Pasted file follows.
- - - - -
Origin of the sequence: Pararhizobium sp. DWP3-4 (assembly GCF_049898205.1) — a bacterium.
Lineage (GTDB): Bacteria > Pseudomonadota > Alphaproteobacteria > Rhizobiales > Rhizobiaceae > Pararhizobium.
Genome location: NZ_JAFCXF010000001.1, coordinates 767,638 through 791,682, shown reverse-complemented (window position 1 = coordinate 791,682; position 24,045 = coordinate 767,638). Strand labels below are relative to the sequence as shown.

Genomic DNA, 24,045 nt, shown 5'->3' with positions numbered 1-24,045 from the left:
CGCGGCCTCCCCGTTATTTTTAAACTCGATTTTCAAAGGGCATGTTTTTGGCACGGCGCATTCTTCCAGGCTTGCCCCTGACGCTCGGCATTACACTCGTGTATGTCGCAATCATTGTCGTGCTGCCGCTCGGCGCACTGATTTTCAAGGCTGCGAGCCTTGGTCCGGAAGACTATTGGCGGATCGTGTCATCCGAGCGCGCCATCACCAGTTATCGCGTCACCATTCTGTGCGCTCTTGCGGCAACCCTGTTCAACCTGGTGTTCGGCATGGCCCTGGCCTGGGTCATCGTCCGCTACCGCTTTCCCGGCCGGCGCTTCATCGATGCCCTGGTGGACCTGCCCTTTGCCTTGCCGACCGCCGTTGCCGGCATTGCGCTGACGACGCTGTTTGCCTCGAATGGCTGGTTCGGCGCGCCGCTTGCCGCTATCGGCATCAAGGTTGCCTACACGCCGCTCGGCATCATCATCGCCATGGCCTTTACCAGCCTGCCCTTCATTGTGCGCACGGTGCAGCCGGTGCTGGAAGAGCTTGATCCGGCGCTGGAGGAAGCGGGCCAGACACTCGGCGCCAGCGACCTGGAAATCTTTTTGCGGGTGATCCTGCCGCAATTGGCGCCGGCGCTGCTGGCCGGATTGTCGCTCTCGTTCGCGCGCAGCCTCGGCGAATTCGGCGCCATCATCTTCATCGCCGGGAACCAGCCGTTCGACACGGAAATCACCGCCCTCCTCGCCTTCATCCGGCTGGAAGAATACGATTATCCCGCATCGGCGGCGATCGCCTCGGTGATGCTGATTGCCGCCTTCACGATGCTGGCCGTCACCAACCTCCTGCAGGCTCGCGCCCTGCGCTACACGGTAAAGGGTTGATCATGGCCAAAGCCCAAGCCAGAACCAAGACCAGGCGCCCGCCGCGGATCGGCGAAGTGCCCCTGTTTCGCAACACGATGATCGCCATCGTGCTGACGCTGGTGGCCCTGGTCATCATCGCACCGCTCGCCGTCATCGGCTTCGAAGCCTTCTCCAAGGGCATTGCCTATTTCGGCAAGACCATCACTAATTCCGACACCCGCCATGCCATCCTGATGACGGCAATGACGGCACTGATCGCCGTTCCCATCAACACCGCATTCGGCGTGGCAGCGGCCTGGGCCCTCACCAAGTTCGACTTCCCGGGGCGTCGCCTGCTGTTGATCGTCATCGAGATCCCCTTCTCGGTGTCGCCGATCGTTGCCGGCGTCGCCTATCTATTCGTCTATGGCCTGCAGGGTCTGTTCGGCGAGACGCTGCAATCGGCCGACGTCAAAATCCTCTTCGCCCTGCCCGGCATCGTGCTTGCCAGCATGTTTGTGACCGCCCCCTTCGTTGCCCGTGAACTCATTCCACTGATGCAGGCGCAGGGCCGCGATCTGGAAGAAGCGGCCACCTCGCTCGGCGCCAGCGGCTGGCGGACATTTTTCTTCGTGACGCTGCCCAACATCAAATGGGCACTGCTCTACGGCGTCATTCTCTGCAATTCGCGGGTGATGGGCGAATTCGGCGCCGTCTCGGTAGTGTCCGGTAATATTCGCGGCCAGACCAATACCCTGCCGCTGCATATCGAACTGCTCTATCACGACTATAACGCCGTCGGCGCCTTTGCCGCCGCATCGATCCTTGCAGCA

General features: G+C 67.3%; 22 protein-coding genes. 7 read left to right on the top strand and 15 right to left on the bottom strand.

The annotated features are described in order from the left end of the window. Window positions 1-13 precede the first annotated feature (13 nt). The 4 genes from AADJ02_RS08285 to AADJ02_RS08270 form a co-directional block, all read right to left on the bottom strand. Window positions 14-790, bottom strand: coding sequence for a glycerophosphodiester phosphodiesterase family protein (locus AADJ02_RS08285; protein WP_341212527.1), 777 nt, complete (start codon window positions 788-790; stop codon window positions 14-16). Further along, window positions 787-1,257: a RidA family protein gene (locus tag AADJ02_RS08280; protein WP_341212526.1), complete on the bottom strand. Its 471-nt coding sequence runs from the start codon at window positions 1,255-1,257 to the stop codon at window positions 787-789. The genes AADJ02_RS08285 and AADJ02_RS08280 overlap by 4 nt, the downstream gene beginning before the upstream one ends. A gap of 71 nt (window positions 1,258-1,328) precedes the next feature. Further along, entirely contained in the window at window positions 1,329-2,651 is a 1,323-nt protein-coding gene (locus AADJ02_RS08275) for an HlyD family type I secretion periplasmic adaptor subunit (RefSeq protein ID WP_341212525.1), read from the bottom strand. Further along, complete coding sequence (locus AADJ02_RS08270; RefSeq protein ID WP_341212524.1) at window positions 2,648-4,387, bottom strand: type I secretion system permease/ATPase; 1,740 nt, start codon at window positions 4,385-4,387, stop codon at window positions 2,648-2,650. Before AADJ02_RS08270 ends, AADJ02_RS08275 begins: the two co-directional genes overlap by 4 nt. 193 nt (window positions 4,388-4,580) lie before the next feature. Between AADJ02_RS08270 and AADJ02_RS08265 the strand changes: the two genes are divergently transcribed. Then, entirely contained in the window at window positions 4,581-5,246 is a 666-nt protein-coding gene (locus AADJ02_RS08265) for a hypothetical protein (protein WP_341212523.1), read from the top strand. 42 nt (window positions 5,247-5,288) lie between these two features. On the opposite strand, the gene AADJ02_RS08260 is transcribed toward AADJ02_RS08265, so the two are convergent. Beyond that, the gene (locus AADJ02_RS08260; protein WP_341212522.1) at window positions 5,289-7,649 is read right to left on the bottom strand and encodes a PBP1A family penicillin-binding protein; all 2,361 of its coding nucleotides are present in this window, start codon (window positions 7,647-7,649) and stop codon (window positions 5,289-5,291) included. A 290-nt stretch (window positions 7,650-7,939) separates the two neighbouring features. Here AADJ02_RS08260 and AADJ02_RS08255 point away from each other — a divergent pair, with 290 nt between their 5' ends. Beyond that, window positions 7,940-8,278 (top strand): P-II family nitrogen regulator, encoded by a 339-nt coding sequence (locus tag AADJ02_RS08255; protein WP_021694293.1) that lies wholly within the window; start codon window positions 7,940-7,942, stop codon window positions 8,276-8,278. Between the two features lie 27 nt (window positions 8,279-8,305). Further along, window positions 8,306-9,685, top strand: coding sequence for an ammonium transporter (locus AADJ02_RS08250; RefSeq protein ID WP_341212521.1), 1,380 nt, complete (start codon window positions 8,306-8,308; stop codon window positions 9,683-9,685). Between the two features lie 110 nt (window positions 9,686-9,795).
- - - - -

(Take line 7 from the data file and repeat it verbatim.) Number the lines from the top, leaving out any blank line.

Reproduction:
The annotated features are described in order from the left end of the window. Window positions 1-13 precede the first annotated feature (13 nt). The 4 genes from AADJ02_RS08285 to AADJ02_RS08270 form a co-directional block, all read right to left on the bottom strand. Window positions 14-790, bottom strand: coding sequence for a glycerophosphodiester phosphodiesterase family protein (locus AADJ02_RS08285; protein WP_341212527.1), 777 nt, complete (start codon window positions 788-790; stop codon window positions 14-16). Further along, window positions 787-1,257: a RidA family protein gene (locus tag AADJ02_RS08280; protein WP_341212526.1), complete on the bottom strand. Its 471-nt coding sequence runs from the start codon at window positions 1,255-1,257 to the stop codon at window positions 787-789. The genes AADJ02_RS08285 and AADJ02_RS08280 overlap by 4 nt, the downstream gene beginning before the upstream one ends. A gap of 71 nt (window positions 1,258-1,328) precedes the next feature. Further along, entirely contained in the window at window positions 1,329-2,651 is a 1,323-nt protein-coding gene (locus AADJ02_RS08275) for an HlyD family type I secretion periplasmic adaptor subunit (RefSeq protein ID WP_341212525.1), read from the bottom strand. Further along, complete coding sequence (locus AADJ02_RS08270; RefSeq protein ID WP_341212524.1) at window positions 2,648-4,387, bottom strand: type I secretion system permease/ATPase; 1,740 nt, start codon at window positions 4,385-4,387, stop codon at window positions 2,648-2,650. Before AADJ02_RS08270 ends, AADJ02_RS08275 begins: the two co-directional genes overlap by 4 nt. 193 nt (window positions 4,388-4,580) lie before the next feature. Between AADJ02_RS08270 and AADJ02_RS08265 the strand changes: the two genes are divergently transcribed. Then, entirely contained in the window at window positions 4,581-5,246 is a 666-nt protein-coding gene (locus AADJ02_RS08265) for a hypothetical protein (protein WP_341212523.1), read from the top strand. 42 nt (window positions 5,247-5,288) lie between these two features. On the opposite strand, the gene AADJ02_RS08260 is transcribed toward AADJ02_RS08265, so the two are convergent. Beyond that, the gene (locus AADJ02_RS08260; protein WP_341212522.1) at window positions 5,289-7,649 is read right to left on the bottom strand and encodes a PBP1A family penicillin-binding protein; all 2,361 of its coding nucleotides are present in this window, start codon (window positions 7,647-7,649) and stop codon (window positions 5,289-5,291) included. A 290-nt stretch (window positions 7,650-7,939) separates the two neighbouring features. Here AADJ02_RS08260 and AADJ02_RS08255 point away from each other — a divergent pair, with 290 nt between their 5' ends. Beyond that, window positions 7,940-8,278 (top strand): P-II family nitrogen regulator, encoded by a 339-nt coding sequence (locus tag AADJ02_RS08255; protein WP_021694293.1) that lies wholly within the window; start codon window positions 7,940-7,942, stop codon window positions 8,276-8,278. Between the two features lie 27 nt (window positions 8,279-8,305). Further along, window positions 8,306-9,685, top strand: coding sequence for an ammonium transporter (locus AADJ02_RS08250; RefSeq protein ID WP_341212521.1), 1,380 nt, complete (start codon window positions 8,306-8,308; stop codon window positions 9,683-9,685). Between the two features lie 110 nt (window positions 9,686-9,795).